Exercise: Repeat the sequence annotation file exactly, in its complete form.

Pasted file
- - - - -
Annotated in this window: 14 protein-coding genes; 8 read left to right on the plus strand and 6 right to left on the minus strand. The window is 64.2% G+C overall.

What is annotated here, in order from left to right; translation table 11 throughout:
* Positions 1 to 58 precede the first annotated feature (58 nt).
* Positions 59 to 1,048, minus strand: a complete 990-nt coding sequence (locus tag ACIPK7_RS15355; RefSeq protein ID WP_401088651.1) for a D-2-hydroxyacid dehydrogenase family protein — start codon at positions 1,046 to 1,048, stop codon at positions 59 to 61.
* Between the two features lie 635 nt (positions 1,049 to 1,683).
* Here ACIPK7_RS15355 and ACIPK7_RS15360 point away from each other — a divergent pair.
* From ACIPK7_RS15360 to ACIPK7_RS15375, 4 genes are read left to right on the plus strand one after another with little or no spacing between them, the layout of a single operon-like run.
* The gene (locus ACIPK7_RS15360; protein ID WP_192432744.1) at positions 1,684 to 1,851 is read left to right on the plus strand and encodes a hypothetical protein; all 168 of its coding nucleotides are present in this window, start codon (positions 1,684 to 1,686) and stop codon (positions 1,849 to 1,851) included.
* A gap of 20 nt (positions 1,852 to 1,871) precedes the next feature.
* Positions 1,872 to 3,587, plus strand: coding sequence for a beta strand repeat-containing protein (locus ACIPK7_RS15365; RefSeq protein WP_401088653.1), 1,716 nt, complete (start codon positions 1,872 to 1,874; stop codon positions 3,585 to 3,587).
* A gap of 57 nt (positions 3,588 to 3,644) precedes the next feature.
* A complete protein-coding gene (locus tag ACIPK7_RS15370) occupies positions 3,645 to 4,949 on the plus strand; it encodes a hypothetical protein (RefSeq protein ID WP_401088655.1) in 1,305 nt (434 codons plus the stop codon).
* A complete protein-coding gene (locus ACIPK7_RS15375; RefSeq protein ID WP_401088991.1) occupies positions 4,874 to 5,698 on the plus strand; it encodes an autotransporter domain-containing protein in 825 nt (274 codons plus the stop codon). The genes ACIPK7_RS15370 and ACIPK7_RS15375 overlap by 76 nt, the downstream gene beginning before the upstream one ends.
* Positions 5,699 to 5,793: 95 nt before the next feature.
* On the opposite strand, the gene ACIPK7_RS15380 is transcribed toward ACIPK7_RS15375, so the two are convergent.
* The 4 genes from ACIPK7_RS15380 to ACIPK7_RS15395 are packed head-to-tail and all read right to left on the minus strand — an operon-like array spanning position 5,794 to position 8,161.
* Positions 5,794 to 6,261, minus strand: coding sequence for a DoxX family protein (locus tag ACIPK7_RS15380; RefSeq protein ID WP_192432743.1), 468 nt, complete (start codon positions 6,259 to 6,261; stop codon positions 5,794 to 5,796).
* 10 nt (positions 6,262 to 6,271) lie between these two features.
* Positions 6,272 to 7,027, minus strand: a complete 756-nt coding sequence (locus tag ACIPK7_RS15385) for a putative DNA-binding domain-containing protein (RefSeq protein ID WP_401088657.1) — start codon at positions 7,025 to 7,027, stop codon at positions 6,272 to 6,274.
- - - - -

Annotated in this window: 14 protein-coding genes; 8 read left to right on the plus strand and 6 right to left on the minus strand. The window is 64.2% G+C overall.

What is annotated here, in order from left to right; translation table 11 throughout:
* Positions 1 to 58 precede the first annotated feature (58 nt).
* Positions 59 to 1,048, minus strand: a complete 990-nt coding sequence (locus tag ACIPK7_RS15355; RefSeq protein ID WP_401088651.1) for a D-2-hydroxyacid dehydrogenase family protein — start codon at positions 1,046 to 1,048, stop codon at positions 59 to 61.
* Between the two features lie 635 nt (positions 1,049 to 1,683).
* Here ACIPK7_RS15355 and ACIPK7_RS15360 point away from each other — a divergent pair.
* From ACIPK7_RS15360 to ACIPK7_RS15375, 4 genes are read left to right on the plus strand one after another with little or no spacing between them, the layout of a single operon-like run.
* The gene (locus ACIPK7_RS15360; protein ID WP_192432744.1) at positions 1,684 to 1,851 is read left to right on the plus strand and encodes a hypothetical protein; all 168 of its coding nucleotides are present in this window, start codon (positions 1,684 to 1,686) and stop codon (positions 1,849 to 1,851) included.
* A gap of 20 nt (positions 1,852 to 1,871) precedes the next feature.
* Positions 1,872 to 3,587, plus strand: coding sequence for a beta strand repeat-containing protein (locus ACIPK7_RS15365; RefSeq protein WP_401088653.1), 1,716 nt, complete (start codon positions 1,872 to 1,874; stop codon positions 3,585 to 3,587).
* A gap of 57 nt (positions 3,588 to 3,644) precedes the next feature.
* A complete protein-coding gene (locus tag ACIPK7_RS15370) occupies positions 3,645 to 4,949 on the plus strand; it encodes a hypothetical protein (RefSeq protein ID WP_401088655.1) in 1,305 nt (434 codons plus the stop codon).
* A complete protein-coding gene (locus ACIPK7_RS15375; RefSeq protein ID WP_401088991.1) occupies positions 4,874 to 5,698 on the plus strand; it encodes an autotransporter domain-containing protein in 825 nt (274 codons plus the stop codon). The genes ACIPK7_RS15370 and ACIPK7_RS15375 overlap by 76 nt, the downstream gene beginning before the upstream one ends.
* Positions 5,699 to 5,793: 95 nt before the next feature.
* On the opposite strand, the gene ACIPK7_RS15380 is transcribed toward ACIPK7_RS15375, so the two are convergent.
* The 4 genes from ACIPK7_RS15380 to ACIPK7_RS15395 are packed head-to-tail and all read right to left on the minus strand — an operon-like array spanning position 5,794 to position 8,161.
* Positions 5,794 to 6,261, minus strand: coding sequence for a DoxX family protein (locus tag ACIPK7_RS15380; RefSeq protein ID WP_192432743.1), 468 nt, complete (start codon positions 6,259 to 6,261; stop codon positions 5,794 to 5,796).
* 10 nt (positions 6,262 to 6,271) lie between these two features.
* Positions 6,272 to 7,027, minus strand: a complete 756-nt coding sequence (locus tag ACIPK7_RS15385) for a putative DNA-binding domain-containing protein (RefSeq protein ID WP_401088657.1) — start codon at positions 7,025 to 7,027, stop codon at positions 6,272 to 6,274.